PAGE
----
FOR SO MANY of the problems now ailing us—from shameful wastefulness, to growing economic inequality, to independence-killing indebtedness, to runaway mindless consumerism—I believe that the philosophy of thrift is the closest thing we have to a miracle cure.
David Blankenhorn, Thrift: A Cyclopedia
BY NO MEANS runne in debt: take thine own pleasure. Who cannot live on twentie pound a yeare, cannot on fortie; he's a man of pleasure.
George Herbert, in "The Church-porch"
SERIOUSLY and frequently meditate on the account that men are to give of using their wealth. We are not lords of our riches, but stewards; and a steward must give an account of his stewardship.
William Gouge, "Of Well-using Abundance" (sermon, 1655)
FRUGALITY IS GOOD, if Liberality be join'd with it. The first is leaving off superfluous expenses; the last bestowing them to the Benefit of others that need.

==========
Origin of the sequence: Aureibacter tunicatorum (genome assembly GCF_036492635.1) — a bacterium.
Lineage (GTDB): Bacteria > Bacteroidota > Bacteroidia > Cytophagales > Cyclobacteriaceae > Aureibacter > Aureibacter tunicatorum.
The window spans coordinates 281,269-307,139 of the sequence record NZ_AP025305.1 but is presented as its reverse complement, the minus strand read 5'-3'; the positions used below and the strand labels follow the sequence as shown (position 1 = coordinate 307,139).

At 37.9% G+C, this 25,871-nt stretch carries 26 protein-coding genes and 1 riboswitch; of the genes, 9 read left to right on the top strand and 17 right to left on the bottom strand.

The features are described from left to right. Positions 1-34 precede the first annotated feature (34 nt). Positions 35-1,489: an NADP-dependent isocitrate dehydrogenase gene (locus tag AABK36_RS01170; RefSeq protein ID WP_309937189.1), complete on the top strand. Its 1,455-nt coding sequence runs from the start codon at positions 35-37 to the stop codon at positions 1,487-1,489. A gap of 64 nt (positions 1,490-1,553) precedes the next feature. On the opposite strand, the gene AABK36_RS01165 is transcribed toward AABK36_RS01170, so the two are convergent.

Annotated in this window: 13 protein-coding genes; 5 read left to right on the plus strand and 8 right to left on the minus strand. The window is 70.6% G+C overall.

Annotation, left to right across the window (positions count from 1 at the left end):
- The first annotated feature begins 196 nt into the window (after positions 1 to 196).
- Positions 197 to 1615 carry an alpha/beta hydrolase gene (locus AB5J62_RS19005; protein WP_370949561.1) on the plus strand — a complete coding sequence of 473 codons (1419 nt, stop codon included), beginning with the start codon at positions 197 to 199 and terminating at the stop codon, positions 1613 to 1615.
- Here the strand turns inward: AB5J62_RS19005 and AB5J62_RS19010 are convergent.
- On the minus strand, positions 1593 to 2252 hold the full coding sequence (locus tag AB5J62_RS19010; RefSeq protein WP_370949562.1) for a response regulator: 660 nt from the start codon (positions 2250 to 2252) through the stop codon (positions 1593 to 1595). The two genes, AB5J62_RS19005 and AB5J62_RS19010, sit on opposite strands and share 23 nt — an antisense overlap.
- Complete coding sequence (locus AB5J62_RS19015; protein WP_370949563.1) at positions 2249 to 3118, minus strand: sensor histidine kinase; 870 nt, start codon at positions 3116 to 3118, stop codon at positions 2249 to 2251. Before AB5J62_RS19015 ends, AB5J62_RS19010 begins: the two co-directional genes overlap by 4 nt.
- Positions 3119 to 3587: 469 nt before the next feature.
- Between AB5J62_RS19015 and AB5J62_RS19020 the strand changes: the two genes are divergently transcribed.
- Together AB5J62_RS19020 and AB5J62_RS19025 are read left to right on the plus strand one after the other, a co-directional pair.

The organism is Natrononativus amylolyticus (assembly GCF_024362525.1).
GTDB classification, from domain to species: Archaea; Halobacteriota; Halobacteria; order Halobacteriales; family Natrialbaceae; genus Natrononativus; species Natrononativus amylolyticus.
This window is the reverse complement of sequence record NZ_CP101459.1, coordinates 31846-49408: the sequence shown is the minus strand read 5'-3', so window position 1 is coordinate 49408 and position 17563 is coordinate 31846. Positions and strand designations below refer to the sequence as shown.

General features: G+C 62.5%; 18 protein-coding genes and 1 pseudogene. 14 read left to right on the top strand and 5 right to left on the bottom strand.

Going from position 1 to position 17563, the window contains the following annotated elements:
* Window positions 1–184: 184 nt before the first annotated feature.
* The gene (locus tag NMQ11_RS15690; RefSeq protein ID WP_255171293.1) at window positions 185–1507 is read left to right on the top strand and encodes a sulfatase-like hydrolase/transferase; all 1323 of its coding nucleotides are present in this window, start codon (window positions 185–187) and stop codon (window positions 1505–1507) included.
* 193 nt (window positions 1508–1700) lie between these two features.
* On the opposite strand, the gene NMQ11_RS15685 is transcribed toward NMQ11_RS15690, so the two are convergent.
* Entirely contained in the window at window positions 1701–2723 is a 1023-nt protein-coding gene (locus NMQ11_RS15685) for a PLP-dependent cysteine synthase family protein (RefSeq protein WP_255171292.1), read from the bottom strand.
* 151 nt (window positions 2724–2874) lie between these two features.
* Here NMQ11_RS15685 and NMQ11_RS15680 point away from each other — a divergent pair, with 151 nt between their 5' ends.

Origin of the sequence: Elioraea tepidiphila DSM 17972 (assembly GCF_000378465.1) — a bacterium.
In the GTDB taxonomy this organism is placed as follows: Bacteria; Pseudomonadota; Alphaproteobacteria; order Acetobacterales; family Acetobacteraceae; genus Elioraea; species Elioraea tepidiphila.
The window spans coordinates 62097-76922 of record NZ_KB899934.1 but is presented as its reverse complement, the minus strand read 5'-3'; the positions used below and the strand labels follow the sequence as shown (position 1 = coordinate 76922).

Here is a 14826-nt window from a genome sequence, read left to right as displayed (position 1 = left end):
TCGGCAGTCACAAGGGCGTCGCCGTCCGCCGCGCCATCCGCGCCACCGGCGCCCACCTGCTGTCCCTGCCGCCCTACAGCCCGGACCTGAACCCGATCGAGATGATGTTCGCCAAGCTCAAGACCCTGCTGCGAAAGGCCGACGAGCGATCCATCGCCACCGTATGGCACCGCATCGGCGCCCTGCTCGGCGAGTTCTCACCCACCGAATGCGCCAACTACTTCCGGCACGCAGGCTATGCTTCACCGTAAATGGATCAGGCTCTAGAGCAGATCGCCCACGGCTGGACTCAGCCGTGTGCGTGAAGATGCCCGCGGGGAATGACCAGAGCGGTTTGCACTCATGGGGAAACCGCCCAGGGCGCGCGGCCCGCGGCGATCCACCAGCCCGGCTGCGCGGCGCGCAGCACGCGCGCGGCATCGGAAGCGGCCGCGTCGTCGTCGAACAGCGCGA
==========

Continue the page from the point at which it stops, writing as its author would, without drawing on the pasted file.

William Penn, Some Fruits of Solitude
GAIN ALL YOU CAN. … Save all you can. … Then give all you can.
John Wesley, "The Use of Money" (sermon, 1744)
THIS MAY BE SAID of all our estates: what God gives us, is not given us for ourselves, but, "for the Lord."
Cotton Mather, Essays to Do Good
SOMETIMES THE POOR are praised for being thrifty. But to recommend thrift to the poor is both grotesque and insulting. It is like advising a man who is starving to eat less.
Oscar Wilde, The Soul of Man under Socialism
BENJAMIN FRANKLIN'SPoor Richard's Almanac never tired of preaching the doctrine of saving. And now comes a new generation of alleged financial experts who seem to be telling us that black is white and white is black, and that the old virtues may be modern sins.
Paul Samuelson, Economics (4th edition)
MAYBE WE should start considering our sojourn on ...1